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November 23, 2010

Angry Politics

Roy Meachum

The raging anger in political debates leaves me perplexed, as readers know very well.


Because the younger Bush’s administration was bereft, bankrupt in morals, killing thousands and wasting trillions. I wanted to blame the rage that the recent elections reflected, not on George W., but the twins behind his throne, Karl Rove and Richard Cheney. But it’s not their fault.


Bill Clinton must belly up to the bar. As probably the most intellectual chief executive in the 20th century, his foolishness in the matter of the intern received virtually a pass. He should have been taken to a woodshed and thrashed thoroughly. He wasn’t.


Properly choking on their own exasperation, Republicans tried and failed to extract articles of impeachment. He was a dumb ass, agreed. But other presidents surpassed the man from Arkansas in arrant stupidity; many were members of the GOP.


Good friends worship Ronald Reagan’s record; that’s their choice.


A good case can be made against Richard M. Nixon’s crimes against common sense and intelligence. But I consider him more to be pitied than condemned.


As readers know I’m working on a memoir; my editor explained the first three Eddie Fisher pieces at the time of his death in this space were taken from my struggling to bring the manuscript up to today’s date. It’s a long way short.


This week I spent wrestling with the 1965 White House Festival of the Arts; I worked very hard with Social Secretary Bess Abell to bring off the event successfully. We didn’t succeed. Oh, people in my area, the performing arts, were ecstatic; the National Gallery of Art’s Carter Brown soiled the knees of his khakis pulling off his end of the festival. I leave to the memoir my finding of the specific that went very wrong. But in general, nobody was really at fault.


The hopes of everyone involved were the unavoidable targets of a destiny so much larger than the arts, infinitely more than the petulant anger that fuels Sarah Palin and Tea Party ranks.


As a reporter, I was present when the anger began to build.


Assistant Secretary of Labor Daniel Moynihan observed on Jack Kennedy’s assassination: If you’re Irish the world breaks your heart. But you didn’t have to dote on shamrocks to be sorely disappointed at how things turned out, including the Boston Irishman’s death in Dallas.


Bear with me.


After World War II, the Army stationed me in Germany, which meant I missed the initial chaos that resulted from the impact of winning against a formidable foe. Harry Truman barely managed to hang in against a national mood to throw out of office men who reminded the electorate of dark days’ doubts; basically, people resented the wartime leaders who scolded and cajoled them through wartime crises.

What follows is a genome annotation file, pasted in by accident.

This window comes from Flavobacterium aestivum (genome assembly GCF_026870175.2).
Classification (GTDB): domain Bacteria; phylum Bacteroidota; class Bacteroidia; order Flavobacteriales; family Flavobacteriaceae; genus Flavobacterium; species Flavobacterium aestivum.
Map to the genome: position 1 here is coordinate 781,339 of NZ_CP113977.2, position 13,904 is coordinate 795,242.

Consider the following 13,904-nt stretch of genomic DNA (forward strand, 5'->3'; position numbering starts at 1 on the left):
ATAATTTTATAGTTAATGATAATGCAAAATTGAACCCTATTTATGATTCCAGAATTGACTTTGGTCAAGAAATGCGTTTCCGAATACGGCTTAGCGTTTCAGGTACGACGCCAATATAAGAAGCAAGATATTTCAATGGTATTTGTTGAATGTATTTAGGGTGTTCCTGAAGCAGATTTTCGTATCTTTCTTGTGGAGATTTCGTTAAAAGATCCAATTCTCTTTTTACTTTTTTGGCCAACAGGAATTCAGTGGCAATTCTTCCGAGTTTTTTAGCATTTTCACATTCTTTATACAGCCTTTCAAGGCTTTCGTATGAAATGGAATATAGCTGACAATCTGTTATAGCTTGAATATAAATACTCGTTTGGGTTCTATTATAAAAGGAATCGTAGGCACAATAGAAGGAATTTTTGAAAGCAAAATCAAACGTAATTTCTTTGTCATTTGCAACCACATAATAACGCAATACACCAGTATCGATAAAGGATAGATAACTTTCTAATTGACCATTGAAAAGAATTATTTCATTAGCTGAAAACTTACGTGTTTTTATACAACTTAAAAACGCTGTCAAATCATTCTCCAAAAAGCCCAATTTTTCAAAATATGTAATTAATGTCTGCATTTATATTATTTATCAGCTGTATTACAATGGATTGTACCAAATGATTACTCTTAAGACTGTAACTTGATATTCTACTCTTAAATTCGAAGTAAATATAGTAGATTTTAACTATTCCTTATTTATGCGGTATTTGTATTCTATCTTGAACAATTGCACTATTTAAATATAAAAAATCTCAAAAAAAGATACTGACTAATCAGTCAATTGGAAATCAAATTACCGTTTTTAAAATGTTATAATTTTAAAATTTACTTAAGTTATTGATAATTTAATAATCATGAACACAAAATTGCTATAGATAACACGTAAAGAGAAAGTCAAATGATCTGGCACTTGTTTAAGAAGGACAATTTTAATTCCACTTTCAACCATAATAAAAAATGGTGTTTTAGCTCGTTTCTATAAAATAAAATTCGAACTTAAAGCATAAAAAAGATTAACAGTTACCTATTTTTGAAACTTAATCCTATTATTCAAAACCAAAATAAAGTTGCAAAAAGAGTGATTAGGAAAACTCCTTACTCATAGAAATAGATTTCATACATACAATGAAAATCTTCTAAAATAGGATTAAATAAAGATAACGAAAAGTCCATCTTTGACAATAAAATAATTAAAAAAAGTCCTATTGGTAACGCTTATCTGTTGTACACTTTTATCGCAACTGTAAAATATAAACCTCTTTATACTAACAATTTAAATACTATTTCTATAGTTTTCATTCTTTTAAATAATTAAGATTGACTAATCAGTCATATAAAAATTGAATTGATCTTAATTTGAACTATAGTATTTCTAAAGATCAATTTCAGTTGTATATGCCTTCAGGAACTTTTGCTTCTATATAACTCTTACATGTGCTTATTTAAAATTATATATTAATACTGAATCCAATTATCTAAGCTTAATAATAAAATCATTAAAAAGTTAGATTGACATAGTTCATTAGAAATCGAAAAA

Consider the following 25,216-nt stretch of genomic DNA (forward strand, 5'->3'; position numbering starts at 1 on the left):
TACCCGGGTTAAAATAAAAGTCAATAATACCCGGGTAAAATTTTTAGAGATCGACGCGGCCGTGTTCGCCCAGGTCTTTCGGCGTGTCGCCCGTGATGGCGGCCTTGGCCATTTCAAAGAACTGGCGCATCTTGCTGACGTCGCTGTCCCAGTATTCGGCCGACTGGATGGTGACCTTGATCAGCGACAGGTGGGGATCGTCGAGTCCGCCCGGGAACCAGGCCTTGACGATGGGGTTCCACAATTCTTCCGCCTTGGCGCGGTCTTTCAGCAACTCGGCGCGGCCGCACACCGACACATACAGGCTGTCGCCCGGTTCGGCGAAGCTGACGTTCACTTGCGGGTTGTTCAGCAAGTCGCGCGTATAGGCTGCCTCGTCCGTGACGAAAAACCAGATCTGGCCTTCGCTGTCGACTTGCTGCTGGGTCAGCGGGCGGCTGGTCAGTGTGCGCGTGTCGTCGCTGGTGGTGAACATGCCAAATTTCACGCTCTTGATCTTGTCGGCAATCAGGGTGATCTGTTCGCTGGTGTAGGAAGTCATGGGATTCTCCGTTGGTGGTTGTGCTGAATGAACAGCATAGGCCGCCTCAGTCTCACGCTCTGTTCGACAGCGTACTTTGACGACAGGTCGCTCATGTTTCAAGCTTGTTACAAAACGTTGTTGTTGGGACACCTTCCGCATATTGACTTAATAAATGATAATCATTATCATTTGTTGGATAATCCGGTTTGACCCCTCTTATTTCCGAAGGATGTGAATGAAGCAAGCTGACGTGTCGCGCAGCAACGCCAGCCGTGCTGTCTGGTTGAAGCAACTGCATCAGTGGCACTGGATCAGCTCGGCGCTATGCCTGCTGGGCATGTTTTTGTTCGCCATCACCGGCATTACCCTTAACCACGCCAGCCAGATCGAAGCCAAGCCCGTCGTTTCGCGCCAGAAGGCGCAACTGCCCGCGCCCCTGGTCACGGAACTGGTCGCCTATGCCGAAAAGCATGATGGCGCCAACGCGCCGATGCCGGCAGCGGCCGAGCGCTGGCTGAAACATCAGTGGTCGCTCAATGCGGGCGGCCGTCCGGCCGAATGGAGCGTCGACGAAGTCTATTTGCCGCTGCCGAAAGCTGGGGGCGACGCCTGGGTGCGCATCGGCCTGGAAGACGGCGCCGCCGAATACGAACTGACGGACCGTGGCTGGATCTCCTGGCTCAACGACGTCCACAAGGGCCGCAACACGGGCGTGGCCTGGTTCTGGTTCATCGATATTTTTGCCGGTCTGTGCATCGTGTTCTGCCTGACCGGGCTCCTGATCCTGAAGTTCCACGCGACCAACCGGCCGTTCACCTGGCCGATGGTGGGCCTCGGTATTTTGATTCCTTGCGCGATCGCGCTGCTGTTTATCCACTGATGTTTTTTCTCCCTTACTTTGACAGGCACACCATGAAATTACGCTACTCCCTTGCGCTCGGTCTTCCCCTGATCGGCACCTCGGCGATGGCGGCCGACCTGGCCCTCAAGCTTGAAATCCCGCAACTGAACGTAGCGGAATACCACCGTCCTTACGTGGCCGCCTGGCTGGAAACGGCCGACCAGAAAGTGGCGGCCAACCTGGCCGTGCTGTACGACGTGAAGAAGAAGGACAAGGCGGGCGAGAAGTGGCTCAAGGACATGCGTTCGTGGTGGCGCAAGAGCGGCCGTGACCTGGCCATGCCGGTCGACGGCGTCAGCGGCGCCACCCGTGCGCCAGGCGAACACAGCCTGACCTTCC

Franklin Delano Roosevelt died and Winston Churchill was tossed out on the sidewalk, in front of 10 Downing Street. People in the winning nations really wanted the fruits of their victory, something very large.


Dwight David Eisenhower presided over a golden age, unfortunately. Everybody loved Ike. His term saw both the District’s last polio epidemic and Jonas Salk coming up with vaccine so it would never happen again. Many families moved into houses just built. In all sorts of ways, the American dream was working all over the place.


It was not enough, of course.


England’s Carnaby Street delivered spectacular although mini fashions, along with the Beatles, the Fab Four. Meanwhile, scientists were coming up with a pill that could prevent pregnancy. The code of conduct went out several windows and doors. Jack and Jackie Kennedy were the king and queen of misrule, as Mardi Gras has it. The assassination was a nightmare from which America never recovered.


In rapid succession we were faced with the Civil Rights movement, the reality that older citizens needed Medicare and the dreary war dragging on in Vietnam. Furthermore, the AIDS epidemic slowed down the sexual freedom that resulted from the pill. The body politic went into shock and has never recovered.


What good is being citizen of the richest, most powerful country in the entire universe if you must live a very ordinary life?


Those wealthy among us are expected to pay heavily to Washington for the privileges they feel they personally earned all by themselves, in the first place.


The growth of government because people demanded more and more out of Washington was found to be repugnant.


In short, Americans find themselves exactly in the same emotional state as their predecessors in the 19th century, an age in which all political dialogue was acerbic and very angry. Much like these times.


Teaching at Harvard, Spanish philosopher George Santayana observed that failure to learn the lessons of history man will only repeat the failures, words to that effect.


The anger in politics I have lamented is neither new nor attributable to any individual. It keeps on happening; being volatile, it bursts out into consciousness on certain occasions.


Like now.


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